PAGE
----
~ Rev. James Bicheno (The Consequences of Unjust War; 1810, pp. 29-30)

Abiel A. Livermore — Learning the Lessons of War to Prevent Them in the Future

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After the end of the Mexican-American War (1846-1847), the American Peace Society  sponsored an essay competition, with $500 (roughly equivalent to $15,000 today) to be awarded for the best “Review of the Mexican War on the principles of Christianity, and an enlightened statesmanship.”  The competition was won by the Unitarian minister, Abiel Abbott Livermore (1811-1892).

The following paragraphs, taken from the closing pages of Livermore’s essay, apply as much today as then.

Source:  Abiel A. Livermore, The War with Mexico Reviewed, Boston, American Peace Society, 1850, pp. 280-286.

[Note:  the material below has been slightly re-arranged, viz. the powerful last two paragraphs come from the chapter preceding the Conclusion in Livermore's essay.]

CONCLUSION

I have been apt to think there never has been, nor ever will be, any such thing as a good war, or a bad peace.” — FRANKLIN.

Then, at least shall it be seen, that there can be no peace that is not honorable, and there can be no war that is not dishonorable.” — CHARLES SUMNER.

AN able writer of the present day has said, that “the philosophical study of facts may be undertaken for three different purposes; the simple description of the facts; their explanation; or prediction, meaning by prediction, the determination of the conditions under which similar facts may be expected again to occur.” The Mexican War is now numbered among the things of the past. What has been done, is done; and what has been written, is written. Its consequences, however, will long remain, and will mingle with future events and influences materially to affect our national prospects. A treaty may stop the war, though some symptoms are unfavorable, but it cannot stop the war-results. The question then is, how can this great evil be turned to the best account. After narrating and explaining its events, so as to get a clear idea of its origin, causes, losses of life and treasure, and its social, political, and moral evils, the next step is to state the conditions on which we may predicate the recurrence of similar mischiefs; or draw such lessons of warning and encouragement, as will tend to prevent them. This end the American Peace Society propose to accomplish by publishing a Review of the War, and pointing out clearly and impressively to the citizens of our land, what measures should be taken to save us from plunging again into like calamities. Thus reviewed, and exposed, this darkest of all the passages in our country’s history, and most ominous of evil to come, in the judgment of wise statesmen, and sage moralists, may be converted into an unexpected blessing. The wars, consequent upon the French Revolution, aroused the friends of Peace on both sides of the ocean to more positive and combined action in behalf of this cause, and induced the formation of associations to work for the grand object of a universal and perpetual pacification of the world. Much has thus been effected to enlighten both rulers and people, and to impress upon both their solemn duties. Much has been done by the devoted and untiring laborers in this department of Christian philanthropy, over which angels must rejoice, and the King of kings extend his benediction.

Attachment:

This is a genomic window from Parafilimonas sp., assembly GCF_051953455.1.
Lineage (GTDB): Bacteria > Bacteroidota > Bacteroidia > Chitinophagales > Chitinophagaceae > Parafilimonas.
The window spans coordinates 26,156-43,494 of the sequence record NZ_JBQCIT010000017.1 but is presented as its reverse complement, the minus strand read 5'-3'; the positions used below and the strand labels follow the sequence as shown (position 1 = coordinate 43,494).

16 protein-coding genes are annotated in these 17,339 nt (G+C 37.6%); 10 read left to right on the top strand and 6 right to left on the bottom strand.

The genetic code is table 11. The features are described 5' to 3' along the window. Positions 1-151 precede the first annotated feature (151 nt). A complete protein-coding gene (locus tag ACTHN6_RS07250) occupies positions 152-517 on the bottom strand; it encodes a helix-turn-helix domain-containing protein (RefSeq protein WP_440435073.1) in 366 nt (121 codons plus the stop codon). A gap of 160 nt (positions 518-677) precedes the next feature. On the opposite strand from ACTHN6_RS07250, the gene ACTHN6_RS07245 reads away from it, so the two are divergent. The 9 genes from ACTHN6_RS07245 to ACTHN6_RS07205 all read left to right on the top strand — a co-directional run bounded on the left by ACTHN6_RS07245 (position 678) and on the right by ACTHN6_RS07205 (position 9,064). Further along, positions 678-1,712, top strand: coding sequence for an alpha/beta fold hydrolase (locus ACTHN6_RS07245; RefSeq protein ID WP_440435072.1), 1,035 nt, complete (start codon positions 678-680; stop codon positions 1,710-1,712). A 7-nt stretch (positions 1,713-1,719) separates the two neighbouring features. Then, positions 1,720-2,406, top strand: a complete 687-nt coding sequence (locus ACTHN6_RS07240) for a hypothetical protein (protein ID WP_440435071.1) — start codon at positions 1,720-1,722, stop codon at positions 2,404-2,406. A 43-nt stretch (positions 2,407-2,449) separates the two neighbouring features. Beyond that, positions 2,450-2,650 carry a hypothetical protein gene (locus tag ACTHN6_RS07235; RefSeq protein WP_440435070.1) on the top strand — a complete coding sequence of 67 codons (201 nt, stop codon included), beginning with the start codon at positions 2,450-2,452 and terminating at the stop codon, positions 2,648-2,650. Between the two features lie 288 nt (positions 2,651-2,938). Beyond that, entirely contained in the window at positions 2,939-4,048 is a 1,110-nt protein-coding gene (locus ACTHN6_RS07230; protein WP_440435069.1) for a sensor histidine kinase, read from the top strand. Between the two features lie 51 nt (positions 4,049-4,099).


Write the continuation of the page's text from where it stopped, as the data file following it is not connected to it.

But the great work has but just been commenced. We cannot suppose that so “splendid” a sin as war can at once be stripped of its false and fascinating garb, that the deeply-rooted and long-revered customs of nations can be torn up in a day, martial passions and habits be checked, and a public opinion, and a public conscience and heart too be formed on the subject, of sufficient potency to sheathe the sword for-ever. But the slowness of progress, the discouragements of efforts, the violent opposition with which a good cause and its advocates meet, do not release us from our duty to that cause, or furnish in reality a solitary reason why we should fold our arms in despair. The cause of Peace only suffers a like fate from opposition, misconstruction and misrepresentation, as the other glorious causes of philanthropy, and as that parent religion of which these causes are the legitimate and hopeful offspring. We may be sure that nothing is lost, that is done in a true spirit and a high aim for the furtherance of human good, and the divine glory. God forbid that we should ever fear that “His ear is heavy that it cannot hear, or His hand shortened, that it cannot save!”